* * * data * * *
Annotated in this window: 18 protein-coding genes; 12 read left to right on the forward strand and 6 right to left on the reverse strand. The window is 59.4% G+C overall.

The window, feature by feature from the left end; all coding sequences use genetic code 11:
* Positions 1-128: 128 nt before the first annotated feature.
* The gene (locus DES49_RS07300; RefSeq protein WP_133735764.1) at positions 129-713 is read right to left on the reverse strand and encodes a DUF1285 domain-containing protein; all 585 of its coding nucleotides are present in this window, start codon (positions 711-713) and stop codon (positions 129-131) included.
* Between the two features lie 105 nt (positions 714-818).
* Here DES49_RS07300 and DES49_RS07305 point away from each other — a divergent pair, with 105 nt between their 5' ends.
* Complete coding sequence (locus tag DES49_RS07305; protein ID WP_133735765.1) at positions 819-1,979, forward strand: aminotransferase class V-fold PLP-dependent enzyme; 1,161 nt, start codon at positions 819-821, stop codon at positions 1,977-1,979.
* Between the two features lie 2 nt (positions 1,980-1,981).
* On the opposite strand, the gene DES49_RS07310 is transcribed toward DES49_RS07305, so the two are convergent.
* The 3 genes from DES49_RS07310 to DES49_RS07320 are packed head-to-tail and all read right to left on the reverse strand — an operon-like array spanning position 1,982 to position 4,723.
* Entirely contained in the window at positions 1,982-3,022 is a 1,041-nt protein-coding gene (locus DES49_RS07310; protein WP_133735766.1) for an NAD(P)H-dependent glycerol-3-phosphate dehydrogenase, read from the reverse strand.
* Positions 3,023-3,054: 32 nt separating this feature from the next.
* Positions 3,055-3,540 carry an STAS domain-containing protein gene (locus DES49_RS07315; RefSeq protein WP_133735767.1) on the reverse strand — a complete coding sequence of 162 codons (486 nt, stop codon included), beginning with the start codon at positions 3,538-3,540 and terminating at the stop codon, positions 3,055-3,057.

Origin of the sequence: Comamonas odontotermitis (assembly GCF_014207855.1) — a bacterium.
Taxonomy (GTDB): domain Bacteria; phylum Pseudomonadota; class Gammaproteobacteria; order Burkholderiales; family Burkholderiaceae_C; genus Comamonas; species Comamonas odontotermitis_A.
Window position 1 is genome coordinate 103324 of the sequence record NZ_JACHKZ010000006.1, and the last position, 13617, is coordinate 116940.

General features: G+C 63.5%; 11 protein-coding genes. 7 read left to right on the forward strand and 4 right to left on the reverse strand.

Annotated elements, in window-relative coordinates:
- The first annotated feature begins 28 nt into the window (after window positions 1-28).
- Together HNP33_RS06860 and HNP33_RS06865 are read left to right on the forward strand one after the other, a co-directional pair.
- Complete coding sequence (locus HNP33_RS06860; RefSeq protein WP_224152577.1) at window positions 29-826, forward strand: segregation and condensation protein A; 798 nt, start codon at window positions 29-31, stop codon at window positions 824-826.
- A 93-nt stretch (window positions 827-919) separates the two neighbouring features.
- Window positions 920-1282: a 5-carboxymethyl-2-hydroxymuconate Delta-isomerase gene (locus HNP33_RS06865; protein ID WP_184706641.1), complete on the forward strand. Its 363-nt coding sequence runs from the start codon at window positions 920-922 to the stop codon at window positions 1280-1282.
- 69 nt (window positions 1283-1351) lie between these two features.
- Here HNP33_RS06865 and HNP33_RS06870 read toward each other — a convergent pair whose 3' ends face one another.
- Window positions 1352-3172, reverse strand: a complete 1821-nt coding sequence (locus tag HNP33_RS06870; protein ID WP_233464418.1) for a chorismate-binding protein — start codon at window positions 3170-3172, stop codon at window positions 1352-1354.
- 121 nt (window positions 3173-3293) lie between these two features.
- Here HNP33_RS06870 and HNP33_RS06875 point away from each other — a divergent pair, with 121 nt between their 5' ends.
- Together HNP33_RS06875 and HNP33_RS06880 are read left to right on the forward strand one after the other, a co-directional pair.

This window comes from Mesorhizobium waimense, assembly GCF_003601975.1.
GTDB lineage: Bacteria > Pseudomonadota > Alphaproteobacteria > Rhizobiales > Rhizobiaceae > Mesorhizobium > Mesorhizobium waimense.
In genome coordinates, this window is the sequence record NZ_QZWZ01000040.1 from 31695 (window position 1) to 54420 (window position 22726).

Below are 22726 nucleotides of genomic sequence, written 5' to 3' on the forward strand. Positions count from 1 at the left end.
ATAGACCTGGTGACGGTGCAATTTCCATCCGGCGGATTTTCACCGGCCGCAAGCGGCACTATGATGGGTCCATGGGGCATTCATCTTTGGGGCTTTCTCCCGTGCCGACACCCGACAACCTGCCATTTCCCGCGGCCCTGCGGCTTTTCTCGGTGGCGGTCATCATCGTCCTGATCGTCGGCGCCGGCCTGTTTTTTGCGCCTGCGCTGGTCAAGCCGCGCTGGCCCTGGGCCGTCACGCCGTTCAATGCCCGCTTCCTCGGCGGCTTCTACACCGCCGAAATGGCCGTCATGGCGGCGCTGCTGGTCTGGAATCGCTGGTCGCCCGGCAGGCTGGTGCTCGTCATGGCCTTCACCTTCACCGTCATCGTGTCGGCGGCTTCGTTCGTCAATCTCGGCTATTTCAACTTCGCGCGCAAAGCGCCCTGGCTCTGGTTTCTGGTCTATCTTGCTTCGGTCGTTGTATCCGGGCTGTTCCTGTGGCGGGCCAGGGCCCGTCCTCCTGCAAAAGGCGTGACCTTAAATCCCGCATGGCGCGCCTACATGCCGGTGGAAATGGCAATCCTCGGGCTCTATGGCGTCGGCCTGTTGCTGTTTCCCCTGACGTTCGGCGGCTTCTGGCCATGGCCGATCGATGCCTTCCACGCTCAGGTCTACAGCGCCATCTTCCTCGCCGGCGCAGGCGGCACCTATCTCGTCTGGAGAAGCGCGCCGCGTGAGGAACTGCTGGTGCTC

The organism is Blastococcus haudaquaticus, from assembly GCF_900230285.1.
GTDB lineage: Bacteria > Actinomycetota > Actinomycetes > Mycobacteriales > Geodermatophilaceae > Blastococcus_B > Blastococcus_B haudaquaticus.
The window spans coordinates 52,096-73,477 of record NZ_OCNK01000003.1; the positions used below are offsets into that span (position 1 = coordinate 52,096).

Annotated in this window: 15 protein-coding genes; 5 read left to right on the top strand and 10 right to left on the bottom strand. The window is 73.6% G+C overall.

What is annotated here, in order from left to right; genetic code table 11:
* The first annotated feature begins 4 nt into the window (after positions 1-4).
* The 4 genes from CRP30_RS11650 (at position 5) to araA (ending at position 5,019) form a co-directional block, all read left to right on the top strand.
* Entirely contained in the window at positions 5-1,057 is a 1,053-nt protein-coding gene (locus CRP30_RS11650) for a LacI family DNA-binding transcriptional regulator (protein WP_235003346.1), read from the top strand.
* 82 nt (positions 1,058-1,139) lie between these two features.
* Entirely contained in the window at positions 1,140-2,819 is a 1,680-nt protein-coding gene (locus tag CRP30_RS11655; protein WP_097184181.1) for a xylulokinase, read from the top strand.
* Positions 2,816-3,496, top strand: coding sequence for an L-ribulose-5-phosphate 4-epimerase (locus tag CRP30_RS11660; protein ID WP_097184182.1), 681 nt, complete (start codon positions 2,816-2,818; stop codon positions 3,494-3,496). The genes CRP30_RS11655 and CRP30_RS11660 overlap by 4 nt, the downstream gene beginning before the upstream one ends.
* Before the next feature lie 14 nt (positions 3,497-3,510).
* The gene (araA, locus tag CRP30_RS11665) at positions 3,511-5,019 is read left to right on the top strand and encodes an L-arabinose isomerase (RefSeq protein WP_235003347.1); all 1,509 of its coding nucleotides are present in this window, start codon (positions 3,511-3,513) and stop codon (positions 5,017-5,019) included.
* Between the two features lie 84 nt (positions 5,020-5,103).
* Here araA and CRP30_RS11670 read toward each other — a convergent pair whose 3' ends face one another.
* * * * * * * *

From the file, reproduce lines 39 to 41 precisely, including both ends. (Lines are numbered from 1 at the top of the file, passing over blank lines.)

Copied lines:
What is annotated here, in order from left to right; genetic code table 11:
* The first annotated feature begins 4 nt into the window (after positions 1-4).
* The 4 genes from CRP30_RS11650 (at position 5) to araA (ending at position 5,019) form a co-directional block, all read left to right on the top strand.